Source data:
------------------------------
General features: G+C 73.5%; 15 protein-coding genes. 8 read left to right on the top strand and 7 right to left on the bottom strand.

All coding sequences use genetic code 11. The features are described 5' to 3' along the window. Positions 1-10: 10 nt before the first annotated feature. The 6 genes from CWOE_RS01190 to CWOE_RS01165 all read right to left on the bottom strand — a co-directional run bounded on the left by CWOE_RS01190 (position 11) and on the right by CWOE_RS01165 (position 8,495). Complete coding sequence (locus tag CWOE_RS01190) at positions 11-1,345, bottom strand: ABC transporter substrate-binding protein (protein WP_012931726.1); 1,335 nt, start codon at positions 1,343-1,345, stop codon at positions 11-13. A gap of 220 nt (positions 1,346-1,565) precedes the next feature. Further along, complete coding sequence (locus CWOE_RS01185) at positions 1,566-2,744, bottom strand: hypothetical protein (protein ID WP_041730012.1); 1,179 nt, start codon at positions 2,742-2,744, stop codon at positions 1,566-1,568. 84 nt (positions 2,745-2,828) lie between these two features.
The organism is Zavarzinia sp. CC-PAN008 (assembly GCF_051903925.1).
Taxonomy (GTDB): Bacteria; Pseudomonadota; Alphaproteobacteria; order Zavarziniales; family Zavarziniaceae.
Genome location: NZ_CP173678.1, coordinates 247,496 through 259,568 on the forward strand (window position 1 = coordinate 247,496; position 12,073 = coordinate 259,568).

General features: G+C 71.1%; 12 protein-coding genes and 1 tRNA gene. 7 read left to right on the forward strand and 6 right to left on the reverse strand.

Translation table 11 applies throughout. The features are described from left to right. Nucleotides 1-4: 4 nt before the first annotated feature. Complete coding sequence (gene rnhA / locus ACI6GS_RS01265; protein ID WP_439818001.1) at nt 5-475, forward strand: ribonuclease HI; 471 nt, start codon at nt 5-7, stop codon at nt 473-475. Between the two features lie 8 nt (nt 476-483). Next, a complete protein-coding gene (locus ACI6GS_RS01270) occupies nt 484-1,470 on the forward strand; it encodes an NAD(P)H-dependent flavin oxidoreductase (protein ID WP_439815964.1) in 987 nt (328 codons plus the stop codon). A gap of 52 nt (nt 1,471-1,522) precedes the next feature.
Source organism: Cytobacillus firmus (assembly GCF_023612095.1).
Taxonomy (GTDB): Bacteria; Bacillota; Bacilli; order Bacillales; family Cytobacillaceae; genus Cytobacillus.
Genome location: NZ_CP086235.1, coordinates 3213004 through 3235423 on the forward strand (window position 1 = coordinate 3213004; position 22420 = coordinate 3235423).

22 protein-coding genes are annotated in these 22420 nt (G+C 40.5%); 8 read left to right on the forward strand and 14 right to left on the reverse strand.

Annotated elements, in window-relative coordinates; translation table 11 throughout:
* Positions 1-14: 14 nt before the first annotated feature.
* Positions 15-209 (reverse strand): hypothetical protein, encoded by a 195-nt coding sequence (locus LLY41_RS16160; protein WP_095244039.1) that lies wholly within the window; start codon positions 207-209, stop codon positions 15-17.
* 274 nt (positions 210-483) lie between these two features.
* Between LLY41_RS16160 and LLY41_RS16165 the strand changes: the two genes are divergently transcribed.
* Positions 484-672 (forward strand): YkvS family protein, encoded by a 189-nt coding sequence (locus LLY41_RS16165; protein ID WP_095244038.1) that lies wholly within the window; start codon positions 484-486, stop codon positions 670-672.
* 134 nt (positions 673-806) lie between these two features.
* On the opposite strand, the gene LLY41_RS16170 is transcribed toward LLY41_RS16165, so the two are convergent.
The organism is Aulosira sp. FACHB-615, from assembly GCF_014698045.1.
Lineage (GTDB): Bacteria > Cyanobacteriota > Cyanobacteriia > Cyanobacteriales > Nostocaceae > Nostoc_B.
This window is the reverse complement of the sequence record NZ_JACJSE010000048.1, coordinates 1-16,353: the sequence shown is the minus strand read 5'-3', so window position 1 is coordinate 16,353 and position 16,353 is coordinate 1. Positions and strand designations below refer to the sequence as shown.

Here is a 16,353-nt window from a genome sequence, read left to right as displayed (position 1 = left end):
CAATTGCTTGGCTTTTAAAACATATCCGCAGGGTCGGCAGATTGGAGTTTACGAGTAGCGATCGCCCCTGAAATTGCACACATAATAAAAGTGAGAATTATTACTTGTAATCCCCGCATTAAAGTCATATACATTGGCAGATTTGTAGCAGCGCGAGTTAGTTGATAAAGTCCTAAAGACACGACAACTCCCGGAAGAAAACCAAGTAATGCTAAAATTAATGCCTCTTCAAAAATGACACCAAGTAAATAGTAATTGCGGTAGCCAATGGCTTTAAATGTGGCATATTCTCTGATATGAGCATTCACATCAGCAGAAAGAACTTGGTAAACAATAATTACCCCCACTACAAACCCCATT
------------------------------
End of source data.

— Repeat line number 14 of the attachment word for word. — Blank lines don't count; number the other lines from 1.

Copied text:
* Positions 15-209 (reverse strand): hypothetical protein, encoded by a 195-nt coding sequence (locus LLY41_RS16160; protein WP_095244039.1) that lies wholly within the window; start codon positions 207-209, stop codon positions 15-17.